On Writing

When I was a little girl, I read Something Wicked This Way Comes by Ray Bradbury. Ever since then, I have been unable to escape the power of words, of story. Many readers have had the fully immersive experience of reading a good story—where you are so entranced by the words that you are transported in time and place and, for a little while, inhabit the tale you are reading. An avid reader, I often felt this out of body experience, but Bradbury gave me some­thing even greater. When Jim Nightshade and William Halloway went running through the dark October streets toward the town library, I was not only running alongside them, I felt I already had in the past. I was given a memory, and it is more vivid to me today than “real” memories from that same time.

What is a “real” memory? I can still feel the cool autumn air rushing past me as I run through the rustling leaves that blush the air with their bitter scent of decay. Is this not a real memory?

The power of writing, of words crafted in some narrative, poetic, or other structural form, is in­carnational in nature. Images, ideas, and feelings are embodied and brought to life through words that become tangible. Writing presents and crys­tallizes particular aspects of the embodied world we inhabit, and in doing so, draws the reader into an experience in a new and powerful way. I have seen the illustrated man, tasted the golden apples of the sun, and traveled to planets out­side our solar system all while sitting on a couch in my living room. What’s more, I have learned about people groups outside of my immediate culture, I have had my beliefs shaken and reforti­fied, and I have learned to value the basic dust from which we were made as something more complicated and intricate than I could ever hope to create. In writing—in any creative act—we im­age our God, who spoke each minute detail of the world into existence, and in taking time to craft story out of words, we affirm the inherent value of embodied life that Christ so beautifully redeemed through the Incarnation. If he saw our embodied existence as worthwhile, so ought we.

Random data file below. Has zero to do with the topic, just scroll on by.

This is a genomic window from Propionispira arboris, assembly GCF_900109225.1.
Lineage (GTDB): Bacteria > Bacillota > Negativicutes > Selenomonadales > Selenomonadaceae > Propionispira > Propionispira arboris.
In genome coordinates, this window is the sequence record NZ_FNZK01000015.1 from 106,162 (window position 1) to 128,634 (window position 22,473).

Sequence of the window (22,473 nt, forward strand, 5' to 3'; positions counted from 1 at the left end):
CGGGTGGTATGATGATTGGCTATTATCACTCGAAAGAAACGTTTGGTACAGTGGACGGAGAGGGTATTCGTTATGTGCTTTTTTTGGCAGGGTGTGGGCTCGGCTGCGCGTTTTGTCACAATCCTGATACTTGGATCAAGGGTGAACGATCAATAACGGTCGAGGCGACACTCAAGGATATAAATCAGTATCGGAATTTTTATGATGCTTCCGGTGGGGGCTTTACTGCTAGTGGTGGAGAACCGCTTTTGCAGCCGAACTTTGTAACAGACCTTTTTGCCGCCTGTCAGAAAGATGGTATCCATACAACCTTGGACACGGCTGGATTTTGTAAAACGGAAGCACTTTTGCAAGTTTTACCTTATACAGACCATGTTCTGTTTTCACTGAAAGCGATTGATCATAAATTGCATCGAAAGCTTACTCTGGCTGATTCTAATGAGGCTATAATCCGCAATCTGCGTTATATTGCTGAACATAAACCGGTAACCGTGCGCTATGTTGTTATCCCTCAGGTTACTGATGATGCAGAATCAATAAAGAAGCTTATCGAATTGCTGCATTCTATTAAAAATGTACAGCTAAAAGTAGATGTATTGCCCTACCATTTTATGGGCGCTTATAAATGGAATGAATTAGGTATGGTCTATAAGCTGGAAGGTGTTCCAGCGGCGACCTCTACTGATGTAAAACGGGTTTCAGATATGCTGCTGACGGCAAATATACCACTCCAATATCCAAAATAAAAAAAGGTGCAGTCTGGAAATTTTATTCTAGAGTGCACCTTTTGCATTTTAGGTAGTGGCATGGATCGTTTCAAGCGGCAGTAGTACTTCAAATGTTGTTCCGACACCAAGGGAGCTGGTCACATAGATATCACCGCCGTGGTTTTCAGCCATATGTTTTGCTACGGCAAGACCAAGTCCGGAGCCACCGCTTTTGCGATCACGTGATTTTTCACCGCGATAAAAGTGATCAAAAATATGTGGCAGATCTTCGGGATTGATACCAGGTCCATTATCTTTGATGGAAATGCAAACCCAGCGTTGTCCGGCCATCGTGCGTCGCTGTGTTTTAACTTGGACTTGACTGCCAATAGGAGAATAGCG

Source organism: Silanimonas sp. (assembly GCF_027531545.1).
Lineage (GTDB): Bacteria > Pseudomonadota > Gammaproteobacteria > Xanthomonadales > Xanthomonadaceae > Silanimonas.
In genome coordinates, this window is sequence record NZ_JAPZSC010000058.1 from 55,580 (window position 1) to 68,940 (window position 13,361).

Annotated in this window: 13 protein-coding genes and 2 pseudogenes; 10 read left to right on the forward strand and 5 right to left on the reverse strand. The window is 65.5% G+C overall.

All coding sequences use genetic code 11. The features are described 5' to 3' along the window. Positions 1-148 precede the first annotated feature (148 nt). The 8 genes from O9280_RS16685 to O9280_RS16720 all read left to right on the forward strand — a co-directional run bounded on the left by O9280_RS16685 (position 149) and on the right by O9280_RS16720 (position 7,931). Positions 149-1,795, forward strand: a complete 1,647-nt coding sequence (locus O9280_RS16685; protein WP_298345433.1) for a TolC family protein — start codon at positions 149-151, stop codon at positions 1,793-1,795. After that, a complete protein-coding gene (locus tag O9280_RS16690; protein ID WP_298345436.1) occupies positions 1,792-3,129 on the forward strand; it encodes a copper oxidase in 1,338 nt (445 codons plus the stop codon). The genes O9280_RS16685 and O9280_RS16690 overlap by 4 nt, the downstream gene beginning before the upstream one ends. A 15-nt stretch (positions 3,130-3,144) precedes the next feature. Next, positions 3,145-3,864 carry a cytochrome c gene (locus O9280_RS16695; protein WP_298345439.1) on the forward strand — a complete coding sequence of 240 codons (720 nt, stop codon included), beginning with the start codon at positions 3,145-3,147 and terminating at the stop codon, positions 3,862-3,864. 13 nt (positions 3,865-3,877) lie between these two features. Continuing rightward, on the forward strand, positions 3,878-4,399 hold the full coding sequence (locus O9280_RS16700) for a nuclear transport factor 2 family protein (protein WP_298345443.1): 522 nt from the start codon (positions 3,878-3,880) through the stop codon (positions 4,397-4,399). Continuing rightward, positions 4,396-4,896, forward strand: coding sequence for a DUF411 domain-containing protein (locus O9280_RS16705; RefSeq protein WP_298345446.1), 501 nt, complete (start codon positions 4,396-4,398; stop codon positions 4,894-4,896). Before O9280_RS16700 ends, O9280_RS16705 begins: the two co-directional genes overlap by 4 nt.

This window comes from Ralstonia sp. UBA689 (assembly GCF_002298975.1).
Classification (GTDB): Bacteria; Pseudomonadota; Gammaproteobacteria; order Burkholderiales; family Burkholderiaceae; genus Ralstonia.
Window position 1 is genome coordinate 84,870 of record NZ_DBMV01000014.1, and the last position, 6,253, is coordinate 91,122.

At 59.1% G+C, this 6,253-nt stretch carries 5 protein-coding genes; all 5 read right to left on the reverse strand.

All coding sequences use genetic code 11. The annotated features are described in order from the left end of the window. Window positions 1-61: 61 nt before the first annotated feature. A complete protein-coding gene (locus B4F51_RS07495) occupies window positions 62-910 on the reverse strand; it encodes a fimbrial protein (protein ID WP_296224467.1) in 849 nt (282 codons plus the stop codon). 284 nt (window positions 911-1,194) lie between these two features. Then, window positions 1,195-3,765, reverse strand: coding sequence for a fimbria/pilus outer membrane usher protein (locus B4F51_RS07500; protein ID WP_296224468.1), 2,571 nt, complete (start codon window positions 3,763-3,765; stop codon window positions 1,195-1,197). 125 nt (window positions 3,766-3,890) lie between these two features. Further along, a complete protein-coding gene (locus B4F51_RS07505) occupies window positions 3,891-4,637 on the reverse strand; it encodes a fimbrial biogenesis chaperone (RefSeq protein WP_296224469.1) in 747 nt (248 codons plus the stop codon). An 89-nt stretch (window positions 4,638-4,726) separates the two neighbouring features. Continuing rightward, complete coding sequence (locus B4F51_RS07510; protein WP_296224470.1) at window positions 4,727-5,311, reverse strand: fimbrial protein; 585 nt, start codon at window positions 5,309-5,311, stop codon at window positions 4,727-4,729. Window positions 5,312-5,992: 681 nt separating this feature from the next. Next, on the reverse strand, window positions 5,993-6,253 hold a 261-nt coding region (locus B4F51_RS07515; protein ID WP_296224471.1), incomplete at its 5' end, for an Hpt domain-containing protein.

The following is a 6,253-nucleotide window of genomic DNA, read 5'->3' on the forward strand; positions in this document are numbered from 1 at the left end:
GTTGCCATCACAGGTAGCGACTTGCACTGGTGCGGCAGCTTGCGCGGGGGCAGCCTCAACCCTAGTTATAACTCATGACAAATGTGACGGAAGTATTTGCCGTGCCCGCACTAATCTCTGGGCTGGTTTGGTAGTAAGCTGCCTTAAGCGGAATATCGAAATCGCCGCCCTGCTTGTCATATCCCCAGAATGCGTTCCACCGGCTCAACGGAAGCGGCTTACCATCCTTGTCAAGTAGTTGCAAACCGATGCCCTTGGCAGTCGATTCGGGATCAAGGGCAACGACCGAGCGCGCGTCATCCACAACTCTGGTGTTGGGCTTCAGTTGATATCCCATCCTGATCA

The poems, narratives, essays, and review published in this Fall issue of The Pub demon­strate respect and passion for human existence and seek, through words, to better understand our intricacies, our brokenness, and our hope for redemption. As you read, I challenge you to be fully present both physically and mentally. Your perceptions about immigration, selflessness, and American ideals of beauty will be challenged, and I hope your reading and subsequent discus­sion of these and other topics will be both edi­fying and worshipful. May the following words draw you in as they did me, embodying little pieces of our world and begging you to interact with the images and ideas presented as if with a tangible reality before you.

Read, discuss, and enjoy this issue of The Pub.


This piece was the letter from the editor for the Fall 2012 issue of The Wheaton Pub.

Image by inarizoo from morguefile.com.

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